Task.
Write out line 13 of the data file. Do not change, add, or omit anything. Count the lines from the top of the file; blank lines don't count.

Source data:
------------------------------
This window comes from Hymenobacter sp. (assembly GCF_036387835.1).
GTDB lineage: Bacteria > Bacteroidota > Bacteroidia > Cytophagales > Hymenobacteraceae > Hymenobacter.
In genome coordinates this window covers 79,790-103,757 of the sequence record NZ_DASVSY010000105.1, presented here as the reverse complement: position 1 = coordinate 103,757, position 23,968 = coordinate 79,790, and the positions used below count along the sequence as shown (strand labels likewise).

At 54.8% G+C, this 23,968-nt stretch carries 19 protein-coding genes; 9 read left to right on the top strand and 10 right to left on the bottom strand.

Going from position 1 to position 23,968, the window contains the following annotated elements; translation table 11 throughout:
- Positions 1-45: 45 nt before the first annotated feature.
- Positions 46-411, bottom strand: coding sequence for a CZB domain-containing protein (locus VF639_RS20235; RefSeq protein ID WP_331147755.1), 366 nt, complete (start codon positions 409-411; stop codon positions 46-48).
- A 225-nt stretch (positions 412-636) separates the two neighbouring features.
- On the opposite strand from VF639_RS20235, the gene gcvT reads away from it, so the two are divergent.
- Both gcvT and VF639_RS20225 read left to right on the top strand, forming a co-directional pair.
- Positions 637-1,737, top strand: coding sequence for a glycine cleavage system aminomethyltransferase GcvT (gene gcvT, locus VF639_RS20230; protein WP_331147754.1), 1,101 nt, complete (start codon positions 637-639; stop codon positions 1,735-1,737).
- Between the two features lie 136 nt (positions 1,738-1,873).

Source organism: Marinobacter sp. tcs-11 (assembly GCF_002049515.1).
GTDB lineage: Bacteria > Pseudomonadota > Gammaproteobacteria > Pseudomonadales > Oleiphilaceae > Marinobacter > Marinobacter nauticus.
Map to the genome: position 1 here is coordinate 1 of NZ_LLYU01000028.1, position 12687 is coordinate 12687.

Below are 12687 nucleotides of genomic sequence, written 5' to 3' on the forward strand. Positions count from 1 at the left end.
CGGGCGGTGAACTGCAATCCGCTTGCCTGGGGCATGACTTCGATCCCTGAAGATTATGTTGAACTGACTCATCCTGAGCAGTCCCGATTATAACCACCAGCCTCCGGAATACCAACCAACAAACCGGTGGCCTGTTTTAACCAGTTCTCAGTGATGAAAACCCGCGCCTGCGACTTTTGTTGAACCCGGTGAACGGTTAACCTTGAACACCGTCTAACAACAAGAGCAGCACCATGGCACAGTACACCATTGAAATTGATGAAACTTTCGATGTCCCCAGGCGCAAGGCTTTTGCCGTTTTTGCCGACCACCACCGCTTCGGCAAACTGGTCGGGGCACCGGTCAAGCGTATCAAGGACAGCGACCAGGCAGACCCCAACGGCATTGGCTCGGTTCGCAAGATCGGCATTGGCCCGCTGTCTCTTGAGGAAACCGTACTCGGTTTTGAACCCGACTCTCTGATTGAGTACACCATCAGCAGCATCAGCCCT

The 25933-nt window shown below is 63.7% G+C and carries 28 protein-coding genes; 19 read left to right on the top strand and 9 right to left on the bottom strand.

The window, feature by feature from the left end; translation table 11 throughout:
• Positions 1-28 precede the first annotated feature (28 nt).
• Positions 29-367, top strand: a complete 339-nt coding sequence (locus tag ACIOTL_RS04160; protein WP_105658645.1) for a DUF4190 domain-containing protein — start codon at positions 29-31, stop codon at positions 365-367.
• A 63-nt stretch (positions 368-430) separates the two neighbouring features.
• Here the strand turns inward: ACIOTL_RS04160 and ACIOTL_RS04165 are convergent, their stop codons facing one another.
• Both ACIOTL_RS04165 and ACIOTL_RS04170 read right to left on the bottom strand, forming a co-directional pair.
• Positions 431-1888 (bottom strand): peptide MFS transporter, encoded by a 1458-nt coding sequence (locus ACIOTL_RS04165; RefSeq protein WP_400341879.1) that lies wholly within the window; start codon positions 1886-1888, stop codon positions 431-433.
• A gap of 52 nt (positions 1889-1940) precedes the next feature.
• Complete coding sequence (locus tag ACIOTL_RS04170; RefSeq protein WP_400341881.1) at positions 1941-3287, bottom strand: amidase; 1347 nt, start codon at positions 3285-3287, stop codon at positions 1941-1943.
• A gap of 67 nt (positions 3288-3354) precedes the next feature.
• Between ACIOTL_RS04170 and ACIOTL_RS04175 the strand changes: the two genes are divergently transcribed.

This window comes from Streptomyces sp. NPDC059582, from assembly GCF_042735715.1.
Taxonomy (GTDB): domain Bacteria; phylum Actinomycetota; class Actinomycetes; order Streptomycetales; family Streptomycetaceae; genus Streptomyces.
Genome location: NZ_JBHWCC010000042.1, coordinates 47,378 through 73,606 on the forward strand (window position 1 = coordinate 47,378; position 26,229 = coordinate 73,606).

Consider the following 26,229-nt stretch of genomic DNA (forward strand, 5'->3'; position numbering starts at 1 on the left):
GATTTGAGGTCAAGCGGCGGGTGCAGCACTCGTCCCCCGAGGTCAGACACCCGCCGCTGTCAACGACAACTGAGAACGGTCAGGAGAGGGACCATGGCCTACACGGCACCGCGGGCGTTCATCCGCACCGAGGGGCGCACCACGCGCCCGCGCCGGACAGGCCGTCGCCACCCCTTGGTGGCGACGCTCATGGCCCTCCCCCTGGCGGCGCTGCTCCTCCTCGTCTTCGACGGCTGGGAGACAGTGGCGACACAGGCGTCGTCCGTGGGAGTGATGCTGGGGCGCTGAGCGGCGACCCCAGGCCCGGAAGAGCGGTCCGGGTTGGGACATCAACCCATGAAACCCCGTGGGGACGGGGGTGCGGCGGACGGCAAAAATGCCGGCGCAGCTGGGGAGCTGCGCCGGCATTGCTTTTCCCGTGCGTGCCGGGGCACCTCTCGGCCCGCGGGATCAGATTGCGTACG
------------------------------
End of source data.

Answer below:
Source organism: Marinobacter sp. tcs-11 (assembly GCF_002049515.1).